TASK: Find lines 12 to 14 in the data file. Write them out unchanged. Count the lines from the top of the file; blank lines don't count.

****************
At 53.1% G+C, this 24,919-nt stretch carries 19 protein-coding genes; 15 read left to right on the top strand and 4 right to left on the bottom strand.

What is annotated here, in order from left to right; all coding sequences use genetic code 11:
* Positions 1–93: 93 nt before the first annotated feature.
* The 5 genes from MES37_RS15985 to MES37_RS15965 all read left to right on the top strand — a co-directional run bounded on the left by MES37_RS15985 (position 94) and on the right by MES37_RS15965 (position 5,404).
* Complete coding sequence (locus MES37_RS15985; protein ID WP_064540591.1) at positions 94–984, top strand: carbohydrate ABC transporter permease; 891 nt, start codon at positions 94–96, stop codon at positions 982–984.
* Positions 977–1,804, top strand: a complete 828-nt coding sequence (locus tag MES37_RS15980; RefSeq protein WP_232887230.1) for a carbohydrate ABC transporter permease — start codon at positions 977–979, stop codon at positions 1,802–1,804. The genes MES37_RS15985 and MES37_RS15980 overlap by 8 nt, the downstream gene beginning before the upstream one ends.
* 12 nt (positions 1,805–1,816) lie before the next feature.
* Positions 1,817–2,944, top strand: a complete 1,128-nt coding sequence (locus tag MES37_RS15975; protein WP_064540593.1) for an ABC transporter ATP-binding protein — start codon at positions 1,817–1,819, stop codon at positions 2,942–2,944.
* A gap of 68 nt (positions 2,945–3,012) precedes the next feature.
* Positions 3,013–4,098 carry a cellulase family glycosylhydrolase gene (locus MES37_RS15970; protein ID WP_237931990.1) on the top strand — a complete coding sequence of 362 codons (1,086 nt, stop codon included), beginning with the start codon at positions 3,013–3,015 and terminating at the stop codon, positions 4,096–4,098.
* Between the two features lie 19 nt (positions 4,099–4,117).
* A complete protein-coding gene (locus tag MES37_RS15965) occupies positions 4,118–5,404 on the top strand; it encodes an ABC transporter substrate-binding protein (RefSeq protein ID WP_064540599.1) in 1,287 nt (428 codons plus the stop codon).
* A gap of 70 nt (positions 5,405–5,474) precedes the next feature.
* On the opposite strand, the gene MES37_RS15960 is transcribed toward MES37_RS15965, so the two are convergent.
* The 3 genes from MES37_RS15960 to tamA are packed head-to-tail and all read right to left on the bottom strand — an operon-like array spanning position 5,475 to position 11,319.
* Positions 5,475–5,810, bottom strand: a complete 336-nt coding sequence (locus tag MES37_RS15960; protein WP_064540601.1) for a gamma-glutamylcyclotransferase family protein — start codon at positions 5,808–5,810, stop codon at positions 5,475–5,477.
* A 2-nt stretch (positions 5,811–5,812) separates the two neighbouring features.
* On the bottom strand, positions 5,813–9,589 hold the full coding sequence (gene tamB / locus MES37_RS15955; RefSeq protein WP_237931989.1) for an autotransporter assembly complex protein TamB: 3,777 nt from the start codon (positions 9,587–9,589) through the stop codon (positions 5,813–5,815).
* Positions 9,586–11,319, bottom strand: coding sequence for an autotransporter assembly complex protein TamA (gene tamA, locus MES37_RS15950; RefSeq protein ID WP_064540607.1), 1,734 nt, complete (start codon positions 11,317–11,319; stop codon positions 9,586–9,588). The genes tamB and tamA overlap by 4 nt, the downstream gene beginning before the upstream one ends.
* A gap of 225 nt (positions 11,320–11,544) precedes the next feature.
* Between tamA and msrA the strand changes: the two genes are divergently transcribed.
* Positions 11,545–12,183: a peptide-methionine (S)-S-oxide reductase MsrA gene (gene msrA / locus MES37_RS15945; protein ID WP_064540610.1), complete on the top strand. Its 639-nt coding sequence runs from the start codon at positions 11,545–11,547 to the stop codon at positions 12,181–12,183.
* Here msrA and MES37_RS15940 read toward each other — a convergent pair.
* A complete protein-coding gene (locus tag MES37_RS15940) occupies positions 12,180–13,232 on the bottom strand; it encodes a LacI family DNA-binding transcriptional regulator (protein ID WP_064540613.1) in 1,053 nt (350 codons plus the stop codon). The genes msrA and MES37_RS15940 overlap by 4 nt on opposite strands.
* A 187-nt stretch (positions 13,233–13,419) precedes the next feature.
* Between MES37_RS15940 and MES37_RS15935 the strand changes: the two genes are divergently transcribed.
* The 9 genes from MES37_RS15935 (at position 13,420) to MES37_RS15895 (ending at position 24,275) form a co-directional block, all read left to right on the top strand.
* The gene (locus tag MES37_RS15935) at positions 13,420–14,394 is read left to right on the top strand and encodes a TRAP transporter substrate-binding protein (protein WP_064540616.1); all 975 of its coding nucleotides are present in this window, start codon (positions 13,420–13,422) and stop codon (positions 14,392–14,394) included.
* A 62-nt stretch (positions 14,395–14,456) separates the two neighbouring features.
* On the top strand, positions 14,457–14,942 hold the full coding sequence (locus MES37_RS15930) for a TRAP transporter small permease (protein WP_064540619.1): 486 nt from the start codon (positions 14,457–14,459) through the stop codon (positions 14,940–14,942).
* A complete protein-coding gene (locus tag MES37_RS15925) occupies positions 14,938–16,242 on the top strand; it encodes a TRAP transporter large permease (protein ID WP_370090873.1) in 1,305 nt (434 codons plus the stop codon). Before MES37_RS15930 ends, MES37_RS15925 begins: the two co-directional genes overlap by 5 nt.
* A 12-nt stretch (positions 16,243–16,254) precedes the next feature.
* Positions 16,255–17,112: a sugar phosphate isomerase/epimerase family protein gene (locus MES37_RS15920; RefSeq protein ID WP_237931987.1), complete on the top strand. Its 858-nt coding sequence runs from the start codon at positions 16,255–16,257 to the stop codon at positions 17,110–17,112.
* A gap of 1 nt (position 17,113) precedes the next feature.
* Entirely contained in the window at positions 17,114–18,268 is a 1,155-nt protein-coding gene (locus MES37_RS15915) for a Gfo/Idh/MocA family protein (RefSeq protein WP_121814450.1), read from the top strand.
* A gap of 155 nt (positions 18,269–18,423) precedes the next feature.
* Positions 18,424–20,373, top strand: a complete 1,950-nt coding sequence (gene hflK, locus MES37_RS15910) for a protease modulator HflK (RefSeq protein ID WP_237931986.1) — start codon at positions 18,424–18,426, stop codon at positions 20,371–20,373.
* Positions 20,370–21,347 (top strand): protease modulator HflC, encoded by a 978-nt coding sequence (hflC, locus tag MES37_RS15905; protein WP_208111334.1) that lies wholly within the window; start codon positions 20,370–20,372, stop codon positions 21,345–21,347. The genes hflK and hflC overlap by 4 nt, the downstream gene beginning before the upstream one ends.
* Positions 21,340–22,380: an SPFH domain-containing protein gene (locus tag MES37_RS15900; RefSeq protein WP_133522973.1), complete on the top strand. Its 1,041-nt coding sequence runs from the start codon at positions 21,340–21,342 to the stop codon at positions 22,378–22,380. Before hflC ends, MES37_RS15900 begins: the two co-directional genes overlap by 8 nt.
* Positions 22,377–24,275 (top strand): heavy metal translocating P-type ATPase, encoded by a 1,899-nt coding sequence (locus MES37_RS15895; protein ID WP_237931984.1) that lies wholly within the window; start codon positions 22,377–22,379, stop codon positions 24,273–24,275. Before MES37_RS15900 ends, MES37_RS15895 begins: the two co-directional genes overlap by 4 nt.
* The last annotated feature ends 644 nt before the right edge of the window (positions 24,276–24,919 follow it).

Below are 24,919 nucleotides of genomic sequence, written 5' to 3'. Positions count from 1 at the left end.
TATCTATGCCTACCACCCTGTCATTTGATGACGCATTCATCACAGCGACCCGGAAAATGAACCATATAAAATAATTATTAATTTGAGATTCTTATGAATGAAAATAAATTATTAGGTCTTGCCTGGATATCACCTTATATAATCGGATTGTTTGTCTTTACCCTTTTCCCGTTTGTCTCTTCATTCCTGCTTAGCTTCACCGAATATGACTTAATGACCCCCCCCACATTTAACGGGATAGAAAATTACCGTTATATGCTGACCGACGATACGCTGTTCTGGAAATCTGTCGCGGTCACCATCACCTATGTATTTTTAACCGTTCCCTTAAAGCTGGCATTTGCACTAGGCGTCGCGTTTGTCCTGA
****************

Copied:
* A complete protein-coding gene (locus tag MES37_RS15965) occupies positions 4,118–5,404 on the top strand; it encodes an ABC transporter substrate-binding protein (RefSeq protein ID WP_064540599.1) in 1,287 nt (428 codons plus the stop codon).
* A gap of 70 nt (positions 5,405–5,474) precedes the next feature.
* On the opposite strand, the gene MES37_RS15960 is transcribed toward MES37_RS15965, so the two are convergent.